History & Land

This Generation’s Caretaker

by Mary J. Metzger

“We came only in the summers, as there was no heat or electricity in our camp. Long Pond Drive was just a dirt cart path then (the late 1930’s), wide enough for a horse and cart or an old beat-up car. The first thing we would do on arrival would be to prune the path back to Brewster Road (Route 124) so the car wouldn’t get scratched up. From here, you couldn’t see another house on Long Pond, and only two other fishing camps. It was deep woods.”

What’s left of those deep woods is preserved with a conservation restriction donated to the Harwich Conservation Trust. But these memories belong to a benefactress whose ties to her pond-shore land go back to 1790.

The property is private, there is no public access, and the donor still lives there in her modest house atop the bluff. Her forward-thinking donation to the Trust helped protect important wildlife habitat and Long Pond water quality. If not preserved, then a four-lot subdivsion could have occupied the site just a stone’s throw from the water on an already crowded shoreline. Her family’s history provides a prism for seeing “old Cape Cod” rooted in a beloved landscape.

In 1790, her ancestor, Nathan Underwood, accepted an offer to take the minister’s job at what is now the Harwich First Congregational Church. Nathan had grown up on a dairy farm in Lexington, fought in the Revolution, and then studied at Harvard Divinity School, graduating in 1788. He was stepping into a contentious local squabble.

When Harwich was incorporated in 1694 it included what is now Brewster. The parish meeting house was in the northern reaches. The southern population had to traverse seven miles (one way) from Harwich to the North Parish each Sabbath through the soggy middle lands of ponds, swamps, and sloughs. A South Parish was officially sanctioned by the state legislature in 1746 and a meetinghouse and minister needed to be procured. Rev. Pell came in 1747 with the offer of grain, cord wood and a house. This deal was later sweetened with an offer of hay.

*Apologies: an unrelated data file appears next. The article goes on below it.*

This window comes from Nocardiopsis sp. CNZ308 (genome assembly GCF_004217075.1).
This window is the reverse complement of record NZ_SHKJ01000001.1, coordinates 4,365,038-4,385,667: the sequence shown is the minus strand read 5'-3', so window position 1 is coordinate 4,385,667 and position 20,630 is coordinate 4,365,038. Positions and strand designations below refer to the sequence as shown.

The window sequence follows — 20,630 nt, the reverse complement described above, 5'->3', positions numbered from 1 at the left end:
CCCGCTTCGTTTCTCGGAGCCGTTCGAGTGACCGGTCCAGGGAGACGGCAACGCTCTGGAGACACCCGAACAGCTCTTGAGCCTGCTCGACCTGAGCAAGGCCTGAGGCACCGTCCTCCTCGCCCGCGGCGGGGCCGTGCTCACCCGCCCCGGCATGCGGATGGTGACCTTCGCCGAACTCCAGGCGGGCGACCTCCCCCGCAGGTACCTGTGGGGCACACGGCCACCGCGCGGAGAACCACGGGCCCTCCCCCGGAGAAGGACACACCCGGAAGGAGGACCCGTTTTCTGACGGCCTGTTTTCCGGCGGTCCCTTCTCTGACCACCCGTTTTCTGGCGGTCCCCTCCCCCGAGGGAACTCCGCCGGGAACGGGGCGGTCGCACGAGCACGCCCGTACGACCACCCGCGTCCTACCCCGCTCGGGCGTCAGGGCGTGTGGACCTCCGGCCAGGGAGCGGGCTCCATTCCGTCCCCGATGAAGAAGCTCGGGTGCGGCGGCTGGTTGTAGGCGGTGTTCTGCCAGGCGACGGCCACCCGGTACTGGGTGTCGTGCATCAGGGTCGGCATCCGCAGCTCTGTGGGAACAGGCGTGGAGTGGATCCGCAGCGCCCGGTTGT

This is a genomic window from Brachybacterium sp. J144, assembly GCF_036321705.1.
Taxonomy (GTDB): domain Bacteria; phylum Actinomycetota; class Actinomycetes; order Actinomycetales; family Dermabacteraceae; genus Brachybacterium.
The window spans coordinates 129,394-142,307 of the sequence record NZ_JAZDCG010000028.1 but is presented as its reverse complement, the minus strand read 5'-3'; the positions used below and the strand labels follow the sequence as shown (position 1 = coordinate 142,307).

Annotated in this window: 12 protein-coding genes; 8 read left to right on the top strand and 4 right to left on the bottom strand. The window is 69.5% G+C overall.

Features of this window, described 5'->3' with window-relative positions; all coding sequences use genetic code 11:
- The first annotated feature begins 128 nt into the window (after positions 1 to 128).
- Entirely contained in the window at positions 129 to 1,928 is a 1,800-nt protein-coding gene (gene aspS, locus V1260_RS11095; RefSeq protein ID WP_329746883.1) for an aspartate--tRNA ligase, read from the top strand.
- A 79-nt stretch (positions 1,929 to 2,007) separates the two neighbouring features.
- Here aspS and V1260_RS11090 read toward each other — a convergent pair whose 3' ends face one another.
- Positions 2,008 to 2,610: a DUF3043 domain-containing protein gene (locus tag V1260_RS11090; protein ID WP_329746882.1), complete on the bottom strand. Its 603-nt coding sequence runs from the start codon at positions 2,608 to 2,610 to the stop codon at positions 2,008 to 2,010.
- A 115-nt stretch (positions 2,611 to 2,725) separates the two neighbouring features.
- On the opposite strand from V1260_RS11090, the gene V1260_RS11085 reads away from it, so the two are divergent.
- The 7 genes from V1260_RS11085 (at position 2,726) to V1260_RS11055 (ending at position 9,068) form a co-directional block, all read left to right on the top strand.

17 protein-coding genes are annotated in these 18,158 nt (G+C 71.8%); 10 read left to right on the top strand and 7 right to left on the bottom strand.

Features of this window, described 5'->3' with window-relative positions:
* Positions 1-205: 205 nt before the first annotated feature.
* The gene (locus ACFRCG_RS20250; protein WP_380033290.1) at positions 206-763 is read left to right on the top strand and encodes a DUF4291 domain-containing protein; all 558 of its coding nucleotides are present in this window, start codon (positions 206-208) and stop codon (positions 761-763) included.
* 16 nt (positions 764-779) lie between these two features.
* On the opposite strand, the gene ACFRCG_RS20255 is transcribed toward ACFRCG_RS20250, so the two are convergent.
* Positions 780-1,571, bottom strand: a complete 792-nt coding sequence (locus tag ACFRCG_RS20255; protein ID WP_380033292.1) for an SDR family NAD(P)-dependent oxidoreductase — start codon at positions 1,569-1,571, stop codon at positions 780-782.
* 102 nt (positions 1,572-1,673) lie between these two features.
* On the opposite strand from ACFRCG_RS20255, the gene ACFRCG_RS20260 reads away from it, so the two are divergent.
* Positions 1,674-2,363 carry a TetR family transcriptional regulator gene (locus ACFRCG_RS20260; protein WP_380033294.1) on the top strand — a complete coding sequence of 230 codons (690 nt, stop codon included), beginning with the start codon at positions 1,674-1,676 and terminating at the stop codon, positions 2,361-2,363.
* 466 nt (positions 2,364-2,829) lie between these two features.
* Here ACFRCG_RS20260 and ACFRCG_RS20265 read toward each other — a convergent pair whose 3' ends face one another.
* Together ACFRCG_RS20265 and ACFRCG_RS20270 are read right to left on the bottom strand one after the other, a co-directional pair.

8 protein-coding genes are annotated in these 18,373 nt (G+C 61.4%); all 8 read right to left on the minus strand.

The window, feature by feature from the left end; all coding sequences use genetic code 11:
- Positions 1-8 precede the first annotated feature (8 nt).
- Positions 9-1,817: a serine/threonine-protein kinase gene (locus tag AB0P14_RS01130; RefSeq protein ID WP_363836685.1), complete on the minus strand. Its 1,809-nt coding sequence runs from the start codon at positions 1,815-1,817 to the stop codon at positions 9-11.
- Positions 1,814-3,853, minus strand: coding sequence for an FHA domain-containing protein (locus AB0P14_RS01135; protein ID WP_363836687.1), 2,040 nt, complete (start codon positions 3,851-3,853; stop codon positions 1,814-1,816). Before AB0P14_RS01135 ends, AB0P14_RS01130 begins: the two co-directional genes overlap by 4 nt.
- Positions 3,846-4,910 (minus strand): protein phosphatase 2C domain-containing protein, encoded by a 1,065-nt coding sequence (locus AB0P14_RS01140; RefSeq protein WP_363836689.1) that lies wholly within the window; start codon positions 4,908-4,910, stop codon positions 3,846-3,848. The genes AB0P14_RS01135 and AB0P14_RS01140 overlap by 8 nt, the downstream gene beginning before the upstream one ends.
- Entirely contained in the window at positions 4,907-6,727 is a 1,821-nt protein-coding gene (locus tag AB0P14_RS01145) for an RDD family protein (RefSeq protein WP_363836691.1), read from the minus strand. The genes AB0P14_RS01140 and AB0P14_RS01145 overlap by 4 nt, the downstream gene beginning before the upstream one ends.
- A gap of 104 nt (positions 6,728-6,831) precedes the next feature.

Rev. Pell never quite took to the less prosperous South Parish and expressed his doubts about its success even after his death at age 41, when his wishes to be buried in the North Parish church’s burying ground were carried out. Rev. Pell believed the South Parish’s graveyard would soon be abandoned to a pine/oak wasteland.

Pell’s successor, Nathan Underwood, came to Harwich with a realistic plan for his permanent place in the community. Drawing on his dairy heritage, he acquired land on Long Pond and at Red River with the idea of using the salt marsh hay to feed inland-raised cows. At his own expense, he built a large parsonage/farmhouse on twelve acres in Harwich Center. “Rather out of place on Cape Cod,” wrote Sidney Brooks, “containing more shining milk pans than could be well filled.”

The farmstead flourished with barns, sheds, gardens, and a “thrifty cherry orchard,” thanks in part to Mrs. Underwood, “a model of a pastor’s as well as a farmer’s wife.” She also gave him seven sons.